If you’ve ever felt a twinge of option paralysis when deciding on something to listen to in your streaming service of choice, you’re not alone.
The Wall Street Journal reported earlier this week that according to data from user-generated record collector site Discogs the amount of music released globally since the 1960s has increased by roughly seven times.
Figures from Nielsen support the findings from Discogs. Last year saw 150,000 albums sell at least one digital or physical copy, which is staggering considering the 36,000 that sold in 2000.
That trend continues this year as Neil Shah, the author of the Journal‘s report, observes that the number of hip-hop tracks uploaded to Soundcloud in January alone rose 30% from 2017.
Shah explains that part of the reason for this surge in releases has to do with the fact that streaming services have changed the way revenue is generated in the music business:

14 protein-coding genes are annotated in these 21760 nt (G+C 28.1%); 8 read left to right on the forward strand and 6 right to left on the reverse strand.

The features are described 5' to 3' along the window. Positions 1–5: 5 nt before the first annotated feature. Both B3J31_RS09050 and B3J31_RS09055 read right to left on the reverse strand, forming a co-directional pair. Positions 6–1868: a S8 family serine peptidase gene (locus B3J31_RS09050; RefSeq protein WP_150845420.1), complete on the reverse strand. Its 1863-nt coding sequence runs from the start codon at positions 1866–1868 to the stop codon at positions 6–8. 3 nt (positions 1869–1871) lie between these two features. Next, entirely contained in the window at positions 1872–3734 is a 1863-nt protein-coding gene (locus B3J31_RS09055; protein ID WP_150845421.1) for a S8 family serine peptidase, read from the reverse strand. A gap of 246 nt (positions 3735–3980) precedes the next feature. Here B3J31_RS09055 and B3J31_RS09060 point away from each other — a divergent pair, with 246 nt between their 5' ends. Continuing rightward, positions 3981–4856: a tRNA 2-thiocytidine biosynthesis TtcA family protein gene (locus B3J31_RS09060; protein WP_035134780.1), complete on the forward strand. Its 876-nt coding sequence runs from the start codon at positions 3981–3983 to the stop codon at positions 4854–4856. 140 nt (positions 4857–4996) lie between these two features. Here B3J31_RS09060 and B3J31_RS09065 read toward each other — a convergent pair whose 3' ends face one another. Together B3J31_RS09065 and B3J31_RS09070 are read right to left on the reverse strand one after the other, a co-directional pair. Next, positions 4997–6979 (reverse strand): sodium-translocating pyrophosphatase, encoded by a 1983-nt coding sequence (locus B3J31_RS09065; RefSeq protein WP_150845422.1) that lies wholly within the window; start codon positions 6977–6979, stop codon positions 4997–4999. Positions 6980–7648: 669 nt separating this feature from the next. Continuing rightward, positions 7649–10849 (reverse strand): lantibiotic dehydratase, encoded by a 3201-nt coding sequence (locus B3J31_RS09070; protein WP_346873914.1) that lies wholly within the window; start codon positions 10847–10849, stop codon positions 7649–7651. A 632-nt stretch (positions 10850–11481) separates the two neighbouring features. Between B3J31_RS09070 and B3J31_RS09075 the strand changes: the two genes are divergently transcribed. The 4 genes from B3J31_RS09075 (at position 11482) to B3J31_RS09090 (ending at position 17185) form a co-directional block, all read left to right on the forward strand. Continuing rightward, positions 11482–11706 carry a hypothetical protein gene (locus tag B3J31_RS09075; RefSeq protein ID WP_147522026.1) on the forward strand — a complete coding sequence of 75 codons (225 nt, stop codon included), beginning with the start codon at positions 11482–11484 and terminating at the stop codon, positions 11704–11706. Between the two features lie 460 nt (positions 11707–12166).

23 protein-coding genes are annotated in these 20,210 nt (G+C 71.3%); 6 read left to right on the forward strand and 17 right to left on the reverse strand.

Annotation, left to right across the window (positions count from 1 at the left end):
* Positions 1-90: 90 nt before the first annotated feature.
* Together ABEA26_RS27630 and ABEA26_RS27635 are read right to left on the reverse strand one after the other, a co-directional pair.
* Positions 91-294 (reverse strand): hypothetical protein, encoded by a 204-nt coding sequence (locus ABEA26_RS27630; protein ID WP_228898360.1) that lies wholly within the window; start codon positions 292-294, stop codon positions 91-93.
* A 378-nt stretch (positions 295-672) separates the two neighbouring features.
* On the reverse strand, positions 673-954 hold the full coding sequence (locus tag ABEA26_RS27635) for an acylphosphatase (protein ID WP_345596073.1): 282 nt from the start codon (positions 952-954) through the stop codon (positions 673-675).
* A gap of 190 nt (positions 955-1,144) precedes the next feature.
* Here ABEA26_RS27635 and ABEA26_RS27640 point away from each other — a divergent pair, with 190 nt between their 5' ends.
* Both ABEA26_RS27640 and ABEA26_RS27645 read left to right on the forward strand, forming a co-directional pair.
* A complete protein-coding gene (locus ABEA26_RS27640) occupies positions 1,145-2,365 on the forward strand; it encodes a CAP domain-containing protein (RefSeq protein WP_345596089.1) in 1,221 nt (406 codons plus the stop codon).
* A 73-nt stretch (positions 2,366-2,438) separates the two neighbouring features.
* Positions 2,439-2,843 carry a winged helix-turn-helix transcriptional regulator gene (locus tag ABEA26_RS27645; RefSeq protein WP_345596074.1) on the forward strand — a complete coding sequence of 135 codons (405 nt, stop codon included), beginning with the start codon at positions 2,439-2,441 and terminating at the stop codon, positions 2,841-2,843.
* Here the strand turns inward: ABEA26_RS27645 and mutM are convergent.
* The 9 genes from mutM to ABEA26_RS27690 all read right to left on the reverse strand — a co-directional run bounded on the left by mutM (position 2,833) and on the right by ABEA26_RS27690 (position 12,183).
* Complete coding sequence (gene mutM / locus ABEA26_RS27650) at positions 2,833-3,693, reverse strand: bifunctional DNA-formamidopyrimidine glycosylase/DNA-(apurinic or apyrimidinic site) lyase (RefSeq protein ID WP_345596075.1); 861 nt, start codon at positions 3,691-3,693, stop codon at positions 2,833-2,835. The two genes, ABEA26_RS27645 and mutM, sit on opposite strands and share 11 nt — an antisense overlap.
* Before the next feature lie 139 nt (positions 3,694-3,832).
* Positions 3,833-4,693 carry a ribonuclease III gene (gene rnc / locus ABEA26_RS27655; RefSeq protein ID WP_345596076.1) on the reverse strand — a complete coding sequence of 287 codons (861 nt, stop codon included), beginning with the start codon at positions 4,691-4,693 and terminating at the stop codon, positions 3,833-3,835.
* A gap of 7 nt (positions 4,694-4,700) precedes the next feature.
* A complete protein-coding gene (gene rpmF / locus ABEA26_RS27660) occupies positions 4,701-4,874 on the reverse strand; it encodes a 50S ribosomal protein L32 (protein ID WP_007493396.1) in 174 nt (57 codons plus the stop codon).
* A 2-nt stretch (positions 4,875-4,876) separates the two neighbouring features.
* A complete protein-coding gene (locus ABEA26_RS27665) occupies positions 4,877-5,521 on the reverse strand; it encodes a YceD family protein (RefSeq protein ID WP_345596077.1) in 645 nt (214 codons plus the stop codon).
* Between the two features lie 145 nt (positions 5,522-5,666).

“Unlike CDs or downloads, which generate revenue once, streaming a song generates royalties every time it is played. That has major labels bidding on catalogs of music and reissuing old music as they battle for market share.”
This glut of new music means there’s more music available to listeners than ever before, but it also makes it that much more difficult for artists to make an impression.
As a result, we’re seeing individual artists release massive amounts of music in smaller timeframes. Shah cites artists like hip-hop outfit Brockhampton (who released three albums in 2017), psych rockers King Gizzard & the Lizard Wizard (who released five albums in 2017 alone), and brothers-in-bars Rae Sremmurd (who have a triple album coming next month), as examples of musicians hoping to benefit from the shifting revenue model. Even Drake’s “playlist” More Life or Migos’ 106-minute-long Culture II seem to share that similar purpose.
In fact, Shah suggests it’s hip-hop artists like Lil Wayne anticipated the market shift with their steady stream of singles and features, guaranteeing them a kind of market saturation.
The long-term effects of this shift on artists have yet to really be seen or understood, but in the meantime, this trend shows no signs of slowing.